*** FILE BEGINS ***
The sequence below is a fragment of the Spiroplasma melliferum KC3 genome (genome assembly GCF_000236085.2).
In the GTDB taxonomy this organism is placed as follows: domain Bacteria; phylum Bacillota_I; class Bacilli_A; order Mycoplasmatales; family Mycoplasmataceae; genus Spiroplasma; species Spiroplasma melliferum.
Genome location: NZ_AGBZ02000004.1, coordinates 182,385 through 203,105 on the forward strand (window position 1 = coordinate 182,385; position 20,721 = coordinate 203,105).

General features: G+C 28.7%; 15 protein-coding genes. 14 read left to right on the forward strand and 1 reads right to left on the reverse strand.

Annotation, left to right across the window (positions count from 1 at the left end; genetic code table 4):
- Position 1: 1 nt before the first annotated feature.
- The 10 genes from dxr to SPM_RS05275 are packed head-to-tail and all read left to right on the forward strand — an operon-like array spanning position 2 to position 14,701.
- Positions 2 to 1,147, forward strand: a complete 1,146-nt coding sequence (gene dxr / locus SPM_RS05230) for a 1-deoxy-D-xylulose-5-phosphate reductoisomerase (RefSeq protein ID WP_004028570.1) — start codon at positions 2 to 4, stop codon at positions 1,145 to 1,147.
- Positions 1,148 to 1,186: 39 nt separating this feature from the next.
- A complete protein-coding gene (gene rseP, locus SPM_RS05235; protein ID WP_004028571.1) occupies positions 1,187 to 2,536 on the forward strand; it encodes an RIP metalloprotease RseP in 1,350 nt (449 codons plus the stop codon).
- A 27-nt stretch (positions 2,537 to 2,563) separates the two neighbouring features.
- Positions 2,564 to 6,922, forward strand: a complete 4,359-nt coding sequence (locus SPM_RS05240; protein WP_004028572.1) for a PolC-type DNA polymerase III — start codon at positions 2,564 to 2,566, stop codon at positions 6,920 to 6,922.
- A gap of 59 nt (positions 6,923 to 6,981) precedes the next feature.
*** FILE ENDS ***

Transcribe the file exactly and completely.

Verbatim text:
The sequence below is a fragment of the Spiroplasma melliferum KC3 genome (genome assembly GCF_000236085.2).
In the GTDB taxonomy this organism is placed as follows: domain Bacteria; phylum Bacillota_I; class Bacilli_A; order Mycoplasmatales; family Mycoplasmataceae; genus Spiroplasma; species Spiroplasma melliferum.
Genome location: NZ_AGBZ02000004.1, coordinates 182,385 through 203,105 on the forward strand (window position 1 = coordinate 182,385; position 20,721 = coordinate 203,105).

General features: G+C 28.7%; 15 protein-coding genes. 14 read left to right on the forward strand and 1 reads right to left on the reverse strand.

Annotation, left to right across the window (positions count from 1 at the left end; genetic code table 4):
- Position 1: 1 nt before the first annotated feature.
- The 10 genes from dxr to SPM_RS05275 are packed head-to-tail and all read left to right on the forward strand — an operon-like array spanning position 2 to position 14,701.
- Positions 2 to 1,147, forward strand: a complete 1,146-nt coding sequence (gene dxr / locus SPM_RS05230) for a 1-deoxy-D-xylulose-5-phosphate reductoisomerase (RefSeq protein ID WP_004028570.1) — start codon at positions 2 to 4, stop codon at positions 1,145 to 1,147.
- Positions 1,148 to 1,186: 39 nt separating this feature from the next.
- A complete protein-coding gene (gene rseP, locus SPM_RS05235; protein ID WP_004028571.1) occupies positions 1,187 to 2,536 on the forward strand; it encodes an RIP metalloprotease RseP in 1,350 nt (449 codons plus the stop codon).
- A 27-nt stretch (positions 2,537 to 2,563) separates the two neighbouring features.
- Positions 2,564 to 6,922, forward strand: a complete 4,359-nt coding sequence (locus SPM_RS05240; protein WP_004028572.1) for a PolC-type DNA polymerase III — start codon at positions 2,564 to 2,566, stop codon at positions 6,920 to 6,922.
- A gap of 59 nt (positions 6,923 to 6,981) precedes the next feature.